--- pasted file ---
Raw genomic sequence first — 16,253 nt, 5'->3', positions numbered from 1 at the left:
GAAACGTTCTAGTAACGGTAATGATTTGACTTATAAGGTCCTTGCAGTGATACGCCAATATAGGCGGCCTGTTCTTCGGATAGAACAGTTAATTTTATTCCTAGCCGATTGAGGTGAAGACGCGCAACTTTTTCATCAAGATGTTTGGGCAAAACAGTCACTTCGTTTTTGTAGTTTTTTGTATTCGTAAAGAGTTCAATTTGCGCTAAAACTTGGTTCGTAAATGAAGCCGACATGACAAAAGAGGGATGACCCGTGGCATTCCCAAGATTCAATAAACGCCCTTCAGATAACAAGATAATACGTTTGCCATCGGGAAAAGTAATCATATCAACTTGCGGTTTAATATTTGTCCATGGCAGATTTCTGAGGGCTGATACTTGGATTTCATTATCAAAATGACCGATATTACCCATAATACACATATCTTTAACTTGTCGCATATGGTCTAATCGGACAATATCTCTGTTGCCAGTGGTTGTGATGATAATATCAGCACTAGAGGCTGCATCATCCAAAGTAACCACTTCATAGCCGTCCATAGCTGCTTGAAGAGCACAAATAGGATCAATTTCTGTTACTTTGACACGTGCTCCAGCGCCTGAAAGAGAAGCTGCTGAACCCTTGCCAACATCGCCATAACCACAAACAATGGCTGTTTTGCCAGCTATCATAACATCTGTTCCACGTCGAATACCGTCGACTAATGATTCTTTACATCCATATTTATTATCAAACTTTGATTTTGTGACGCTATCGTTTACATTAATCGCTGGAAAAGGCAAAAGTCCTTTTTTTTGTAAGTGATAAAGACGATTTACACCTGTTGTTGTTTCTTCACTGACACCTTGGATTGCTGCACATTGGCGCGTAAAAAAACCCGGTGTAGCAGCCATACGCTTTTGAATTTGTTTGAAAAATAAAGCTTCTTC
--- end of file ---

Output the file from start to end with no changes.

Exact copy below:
Raw genomic sequence first — 16,253 nt, 5'->3', positions numbered from 1 at the left:
GAAACGTTCTAGTAACGGTAATGATTTGACTTATAAGGTCCTTGCAGTGATACGCCAATATAGGCGGCCTGTTCTTCGGATAGAACAGTTAATTTTATTCCTAGCCGATTGAGGTGAAGACGCGCAACTTTTTCATCAAGATGTTTGGGCAAAACAGTCACTTCGTTTTTGTAGTTTTTTGTATTCGTAAAGAGTTCAATTTGCGCTAAAACTTGGTTCGTAAATGAAGCCGACATGACAAAAGAGGGATGACCCGTGGCATTCCCAAGATTCAATAAACGCCCTTCAGATAACAAGATAATACGTTTGCCATCGGGAAAAGTAATCATATCAACTTGCGGTTTAATATTTGTCCATGGCAGATTTCTGAGGGCTGATACTTGGATTTCATTATCAAAATGACCGATATTACCCATAATACACATATCTTTAACTTGTCGCATATGGTCTAATCGGACAATATCTCTGTTGCCAGTGGTTGTGATGATAATATCAGCACTAGAGGCTGCATCATCCAAAGTAACCACTTCATAGCCGTCCATAGCTGCTTGAAGAGCACAAATAGGATCAATTTCTGTTACTTTGACACGTGCTCCAGCGCCTGAAAGAGAAGCTGCTGAACCCTTGCCAACATCGCCATAACCACAAACAATGGCTGTTTTGCCAGCTATCATAACATCTGTTCCACGTCGAATACCGTCGACTAATGATTCTTTACATCCATATTTATTATCAAACTTTGATTTTGTGACGCTATCGTTTACATTAATCGCTGGAAAAGGCAAAAGTCCTTTTTTTTGTAAGTGATAAAGACGATTTACACCTGTTGTTGTTTCTTCACTGACACCTTGGATTGCTGCACATTGGCGCGTAAAAAAACCCGGTGTAGCAGCCATACGCTTTTGAATTTGTTTGAAAAATAAAGCTTCTTC